The prospect of peace in Syria appears to rely on Russia, Turkey and Iran working in cooperation to cultivate intra-Syrian dialogue, Ali Musawi, a war correspondent reporting from Beirut, told Sputnik Radio Wednesday.
“We’ve had Geneva I, Geneva II… So many other discussions between various other countries, but this is the most serious one we have seen,” Musawi said. The most recent round of UN-led discussions was held over eight days from February 23 to March 3 of this year as part of the Geneva IV talks, but fighting has continued in war-torn Syria.
Following two hours of discussions with Turkish President Recep Tayyip Erdogan and Iranian President Hassan Rouhani on Wednesday in Sochi, Russian President Vladimir Putin said “it is obvious that the reform process will not be simple, it will require compromise and concessions from all parties, including obviously the Syrian government.”
“Indeed, militants in Syria have suffered a decisive blow, and now there is a real chance to end the civil war that has lasted many years,” Putin added.
On Tuesday, Putin held high-level talks with Syrian President Bashar al-Assad before discussing the prospects of peace in Syria with US President Donald Trump.
Putin said the Sochi meeting would be a “stimulus” for further peace discussions with the United Nations in Geneva, which have so far failed to bring the conflict in Syria to an end.
The latest dialogue between the heads of state is the most significant yet, Musawi told Loud & Clear. “Now we’ve seen that the Syrian government and its allies have pretty much controlled most of what was formerly Daesh’s stronghold,” Musawi said, making the prospects of a pending ceasefire seem more likely.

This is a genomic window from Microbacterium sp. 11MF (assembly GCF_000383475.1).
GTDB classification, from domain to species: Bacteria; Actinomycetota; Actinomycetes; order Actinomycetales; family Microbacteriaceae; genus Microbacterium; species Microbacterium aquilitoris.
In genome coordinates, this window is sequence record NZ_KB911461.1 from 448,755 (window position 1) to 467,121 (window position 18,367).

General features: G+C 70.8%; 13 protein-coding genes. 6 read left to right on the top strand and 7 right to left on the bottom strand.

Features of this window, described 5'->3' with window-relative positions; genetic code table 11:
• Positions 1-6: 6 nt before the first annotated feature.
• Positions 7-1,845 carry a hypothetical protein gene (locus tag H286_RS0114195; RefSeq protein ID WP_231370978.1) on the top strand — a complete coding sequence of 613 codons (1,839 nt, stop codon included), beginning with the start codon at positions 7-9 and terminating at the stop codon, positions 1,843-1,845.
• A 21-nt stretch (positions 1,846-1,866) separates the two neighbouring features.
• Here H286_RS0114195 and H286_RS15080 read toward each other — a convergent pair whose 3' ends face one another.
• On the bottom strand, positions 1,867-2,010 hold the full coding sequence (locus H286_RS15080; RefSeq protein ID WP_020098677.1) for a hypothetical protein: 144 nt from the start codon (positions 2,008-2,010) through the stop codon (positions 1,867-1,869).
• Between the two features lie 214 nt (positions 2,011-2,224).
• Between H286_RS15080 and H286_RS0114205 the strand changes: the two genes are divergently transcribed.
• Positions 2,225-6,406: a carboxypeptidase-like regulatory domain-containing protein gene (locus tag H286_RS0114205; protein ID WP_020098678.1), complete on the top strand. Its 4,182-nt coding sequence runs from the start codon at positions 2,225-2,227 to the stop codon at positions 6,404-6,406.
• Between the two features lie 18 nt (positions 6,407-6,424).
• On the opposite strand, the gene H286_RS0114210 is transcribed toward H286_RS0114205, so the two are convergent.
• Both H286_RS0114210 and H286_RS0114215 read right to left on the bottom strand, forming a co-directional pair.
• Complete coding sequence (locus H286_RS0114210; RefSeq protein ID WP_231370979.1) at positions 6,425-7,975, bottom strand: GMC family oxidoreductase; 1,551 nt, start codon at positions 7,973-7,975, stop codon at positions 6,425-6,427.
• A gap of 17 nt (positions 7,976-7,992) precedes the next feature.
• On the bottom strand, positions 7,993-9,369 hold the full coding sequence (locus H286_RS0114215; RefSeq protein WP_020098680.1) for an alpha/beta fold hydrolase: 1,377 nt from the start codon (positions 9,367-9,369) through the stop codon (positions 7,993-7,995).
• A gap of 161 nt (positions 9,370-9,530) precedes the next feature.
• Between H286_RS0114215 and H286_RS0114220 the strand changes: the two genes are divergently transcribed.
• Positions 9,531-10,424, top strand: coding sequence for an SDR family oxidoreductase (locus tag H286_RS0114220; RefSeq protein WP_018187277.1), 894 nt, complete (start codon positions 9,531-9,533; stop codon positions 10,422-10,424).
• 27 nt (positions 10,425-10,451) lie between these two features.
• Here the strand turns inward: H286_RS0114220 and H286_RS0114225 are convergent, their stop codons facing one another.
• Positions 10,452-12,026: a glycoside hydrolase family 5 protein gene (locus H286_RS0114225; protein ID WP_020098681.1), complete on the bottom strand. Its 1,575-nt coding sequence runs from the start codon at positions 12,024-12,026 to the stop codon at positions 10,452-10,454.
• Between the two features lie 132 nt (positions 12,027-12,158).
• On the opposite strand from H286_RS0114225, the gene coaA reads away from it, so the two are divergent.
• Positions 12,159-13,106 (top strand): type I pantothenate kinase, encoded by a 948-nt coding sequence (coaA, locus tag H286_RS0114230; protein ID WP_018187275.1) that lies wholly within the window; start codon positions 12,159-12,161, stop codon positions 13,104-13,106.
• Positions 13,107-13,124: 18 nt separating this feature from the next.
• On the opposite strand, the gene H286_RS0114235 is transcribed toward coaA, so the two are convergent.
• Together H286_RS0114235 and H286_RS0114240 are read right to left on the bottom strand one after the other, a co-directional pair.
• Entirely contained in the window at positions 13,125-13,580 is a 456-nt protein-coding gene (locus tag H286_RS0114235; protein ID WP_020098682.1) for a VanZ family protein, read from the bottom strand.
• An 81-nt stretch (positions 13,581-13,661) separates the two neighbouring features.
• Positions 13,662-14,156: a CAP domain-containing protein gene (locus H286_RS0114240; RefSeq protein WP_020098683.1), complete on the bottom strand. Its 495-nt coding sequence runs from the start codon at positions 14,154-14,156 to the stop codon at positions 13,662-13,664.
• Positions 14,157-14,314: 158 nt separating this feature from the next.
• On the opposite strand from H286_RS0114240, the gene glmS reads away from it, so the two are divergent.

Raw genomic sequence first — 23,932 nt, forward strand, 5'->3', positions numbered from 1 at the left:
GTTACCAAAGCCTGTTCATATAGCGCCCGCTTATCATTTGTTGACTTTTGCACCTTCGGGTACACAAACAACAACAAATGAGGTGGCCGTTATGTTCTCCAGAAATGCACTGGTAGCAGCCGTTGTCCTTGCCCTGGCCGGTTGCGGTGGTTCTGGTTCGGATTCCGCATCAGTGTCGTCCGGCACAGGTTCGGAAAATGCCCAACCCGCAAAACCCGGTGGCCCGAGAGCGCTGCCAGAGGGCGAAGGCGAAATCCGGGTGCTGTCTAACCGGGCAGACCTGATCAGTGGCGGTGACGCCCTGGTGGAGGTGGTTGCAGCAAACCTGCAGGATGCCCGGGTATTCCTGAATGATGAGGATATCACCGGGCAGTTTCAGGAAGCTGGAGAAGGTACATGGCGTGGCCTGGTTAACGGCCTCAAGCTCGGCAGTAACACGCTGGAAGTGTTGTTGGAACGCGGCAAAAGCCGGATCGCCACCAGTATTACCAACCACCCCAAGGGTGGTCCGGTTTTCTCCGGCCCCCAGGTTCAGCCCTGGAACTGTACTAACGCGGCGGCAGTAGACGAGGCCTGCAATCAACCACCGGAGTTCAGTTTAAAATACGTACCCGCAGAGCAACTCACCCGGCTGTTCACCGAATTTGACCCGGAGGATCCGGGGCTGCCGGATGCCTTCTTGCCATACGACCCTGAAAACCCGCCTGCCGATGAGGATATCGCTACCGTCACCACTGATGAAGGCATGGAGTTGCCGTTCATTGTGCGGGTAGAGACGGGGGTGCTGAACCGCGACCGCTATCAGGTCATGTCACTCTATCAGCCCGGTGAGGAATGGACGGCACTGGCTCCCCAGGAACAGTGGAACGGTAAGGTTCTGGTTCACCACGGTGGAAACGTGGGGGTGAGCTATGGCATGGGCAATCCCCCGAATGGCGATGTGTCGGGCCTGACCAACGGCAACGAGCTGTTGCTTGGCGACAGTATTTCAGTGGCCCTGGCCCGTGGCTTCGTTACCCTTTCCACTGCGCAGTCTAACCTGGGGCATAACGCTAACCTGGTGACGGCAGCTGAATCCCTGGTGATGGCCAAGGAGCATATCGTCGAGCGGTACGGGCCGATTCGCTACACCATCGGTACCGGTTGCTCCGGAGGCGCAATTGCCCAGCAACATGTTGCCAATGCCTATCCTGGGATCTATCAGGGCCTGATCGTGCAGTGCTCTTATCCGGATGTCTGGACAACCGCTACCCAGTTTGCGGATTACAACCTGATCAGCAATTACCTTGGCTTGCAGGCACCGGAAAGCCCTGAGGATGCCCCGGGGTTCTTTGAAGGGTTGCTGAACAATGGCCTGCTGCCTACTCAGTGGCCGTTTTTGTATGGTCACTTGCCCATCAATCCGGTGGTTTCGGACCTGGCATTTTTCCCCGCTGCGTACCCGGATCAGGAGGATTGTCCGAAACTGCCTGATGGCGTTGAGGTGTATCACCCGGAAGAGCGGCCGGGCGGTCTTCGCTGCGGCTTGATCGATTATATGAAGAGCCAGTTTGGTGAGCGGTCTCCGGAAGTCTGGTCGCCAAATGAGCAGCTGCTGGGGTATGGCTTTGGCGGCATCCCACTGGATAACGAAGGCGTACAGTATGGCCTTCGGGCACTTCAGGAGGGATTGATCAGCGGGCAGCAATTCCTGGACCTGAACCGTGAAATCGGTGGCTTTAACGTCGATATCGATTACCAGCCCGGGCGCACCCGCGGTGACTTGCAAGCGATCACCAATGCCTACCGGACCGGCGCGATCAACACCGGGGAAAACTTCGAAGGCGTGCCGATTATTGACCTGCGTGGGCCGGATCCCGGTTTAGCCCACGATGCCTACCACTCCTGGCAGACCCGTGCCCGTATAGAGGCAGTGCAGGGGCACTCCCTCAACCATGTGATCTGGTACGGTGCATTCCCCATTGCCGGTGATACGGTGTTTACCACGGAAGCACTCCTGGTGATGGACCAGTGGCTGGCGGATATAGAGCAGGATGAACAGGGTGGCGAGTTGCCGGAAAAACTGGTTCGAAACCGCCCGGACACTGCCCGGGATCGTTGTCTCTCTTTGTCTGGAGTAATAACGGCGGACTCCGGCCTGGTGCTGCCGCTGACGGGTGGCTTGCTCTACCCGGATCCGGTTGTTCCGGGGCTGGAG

“The next phase after getting rid of the terrorists and extremists is to sit down with the opposition groups who understand what democracy is and what dialogue is,” he said. Previous calls for Damascus to negotiate with the opposition have not resulted in much progress because “most of these groups were extremists who were hell-bent on destruction,” Musawi added.
Still, it remains to be seen how opposition groups “will react to the attempts by Russia, Turkey and Iran to bring those parties together” in the advancement of a “peaceful settlement.”
One of the “main parties” in negotiating what will happen to Syria’s Idlib area is Turkey, which has troops there, he said. Thousands of fighters linked to al-Qaeda continue to occupy territory in Idlib, but the Turkish government has started warming up to the idea that Assad will stay in power there. Such a change represents a substantial shift away from Ankara’s previous stance to remain allied with Saudi and US voices calling for Assad’s ouster. According to him, Turkey will convince opposition groups not allied with the al-Nusra Front and al-Qaeda to enter negotiations with the Syrian government.
However, just because it seems unlikely that Saudi Arabia will be granted its wish of seeing Assad’s removal, Riyadh “cannot be ignored” since it’s still a regional player and exerts significant financial power over the region. Regarding Tuesday’s conversation between Putin and Saudi Arabia’s King Salman, the analyst said it was likely a signal that “Russia is now leading the charge to end the conflict in Syria.”